Tadpole pond

What do you do when you and your favorite five year old find yourselves stuck at home on a gorgeous sunny morning?  Check out the tadpoles, of course.  We had gone down to the field to see how the blueberry plants were doing and, while I was yapping on the cellphone, I tried to distract him by making him count blueberry blossoms.  At five, he’s too smart to be fooled by that ploy.  He was more interested in visiting the tadpole pond that he had discovered with Uncle Chris. 

Ok, I agreed.  What was weird about our little excursion was that he took me.  I’ve lived here for eighteen years but he knows where the tadpoles are.   Go down the hill to the field, take the tractor path to the clearing by the stream.  Then go right, following the stream and the trail blazed by the trespassers until you reach a small pond.  Well, it’s small for a pond.  It’s big for a tadpole puddle.  And it is filled with tadpoles.

The spring-fed pool lies above the streambed in a primeval setting.  On this beautiful May morning, sunlight from a clear blue sky filtered through the woodland trees to the fresh green undergrowth.  Clumps of skunk cabbage with their enormous leaves dwarfed little Harper.  I half expected to see a brachiosaurus come lumbering along.  The pond had a little “beach” to it, which Harper promptly slipped on and gooped up the back of his pants.  That didn’t stop him, though, from scooping up fistfuls of tadpoles. 

Tadpole boy

We headed back to the house with some of the slimy critters.  Not forewarned of this adventure, I had not brought a jar along.  Harper wrapped eight tadpoles in a leaf and carefully carried them home.  Once home, I whipped out the fancy-schmancy bug inspection kit that I had found at the Dollar Store.   This amazing scientific tool is a clear plastic container with a special lid–one side of the lid has air holes and the other side contains a magnifying glass.  It even came with plastic tweezers for picking up icky things.  So we filled the container with tap water and plopped in the six remaining tadpoles that survived the leaf ride.  Alas, it was well-water and not pond-water, thus ensuring certain death for our amphibious friends.  We did get some good inspection time before they went into permanent sleep mode.  Their bodies were about the size of a pinky fingernail with a long tail.  Looking carefully through the clear container the very tiniest of leg buds were apparent–if you knew to look.  Harper didn’t “get it” that these little swimmers were preparing to turn into frogs.  

Tadpoles in hand

I am now dying to get back to the tadpole pond to check on their progress.  Next time, I’ll go prepared to collect pond water.  And PopPop is talking about setting up an aquarium.

Mondays at Maywood

Mondays at Maywood are my musings from my corner of the Hereford Zone.  So far the posts on my MaywoodLiving blog have been mainly read by friends, family, and whoever reads my husband’s Facebook posts, but The Zone Magazine has invited me to share my posts via their website on Mondays.  So welcome Hereford Zone readers!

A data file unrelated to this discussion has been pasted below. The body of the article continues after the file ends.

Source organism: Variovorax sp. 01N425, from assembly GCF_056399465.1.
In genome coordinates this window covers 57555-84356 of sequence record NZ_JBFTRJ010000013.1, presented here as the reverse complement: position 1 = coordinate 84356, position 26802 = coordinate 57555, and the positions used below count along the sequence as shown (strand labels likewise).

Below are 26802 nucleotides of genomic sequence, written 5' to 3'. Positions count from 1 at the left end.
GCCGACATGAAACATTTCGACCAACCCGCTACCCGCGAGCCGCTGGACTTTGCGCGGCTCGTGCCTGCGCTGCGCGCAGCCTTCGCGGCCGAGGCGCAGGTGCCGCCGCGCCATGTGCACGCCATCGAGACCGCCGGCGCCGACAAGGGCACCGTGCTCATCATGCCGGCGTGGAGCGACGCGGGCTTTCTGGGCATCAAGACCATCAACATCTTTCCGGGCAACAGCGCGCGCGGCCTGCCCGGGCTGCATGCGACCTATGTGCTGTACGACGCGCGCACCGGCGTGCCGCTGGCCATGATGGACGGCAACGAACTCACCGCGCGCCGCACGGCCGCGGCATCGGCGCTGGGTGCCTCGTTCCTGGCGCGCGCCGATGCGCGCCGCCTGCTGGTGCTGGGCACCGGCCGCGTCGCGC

Maywood is the property on which we live, bought by John’s grandfather in 1940.  The name is derived from his grandfather’s name, Maynard, and his father’s name, Markwood, but captures the beauty of this place in the spring when dogwoods and tulip poplars bloom and fragrance the air with an aroma I’ve found nowhere else.  It is the family homestead.  John spent his boyhood summers here (often sent off with his sister by his grandmother to locate the non-existent Indian caves!).  He proposed to me here.  Two of our three daughters had summer weddings here.  And now our five year old grandson zips along on a little John Deere tractor just like PopPop. 

This is my favorite time of year at Maywood.  We’ve gone from being a lonely winter outpost overlooking 83 to our own little Brigadoon, surrounded by trees and tucked away from the world.   The world still roars by, especially at night if the windows are open, but during waking hours birds often outchirp the traffic.  Today the blooming wild dogwoods surround the house, the azaleas blaze a border around the porch, lilacs perfume the kitchen, and lilies of the valley run rampant out front.  Four hives of honeybees zip and zoom through it all, gathering the ample pollen, and hopefully making lots of honey.  Spinach and lettuces emerge in the potager, getting ready to join chives, parsley, and wild violet in a salad. 

Daylilies are leafing everywhere, already mocking me for my delay in dividing them.  Garlic chives, lemon balm, and fennel have reseeded with irresponsibly reckless abandon all over the herb garden.  Chipmunks have burrowed the entire Paris metro system under the yard, destroying any hostas that get in their way.  Carpenter bees dive bomb me when I venture outside and armies of ants are planning their assault on the kitchen.  But I’m hopeful.  In spring I feel like I can conquer the Wild America in my backyard.  But if I can’t conquer it, I can at least write about the battles.  I might even win some.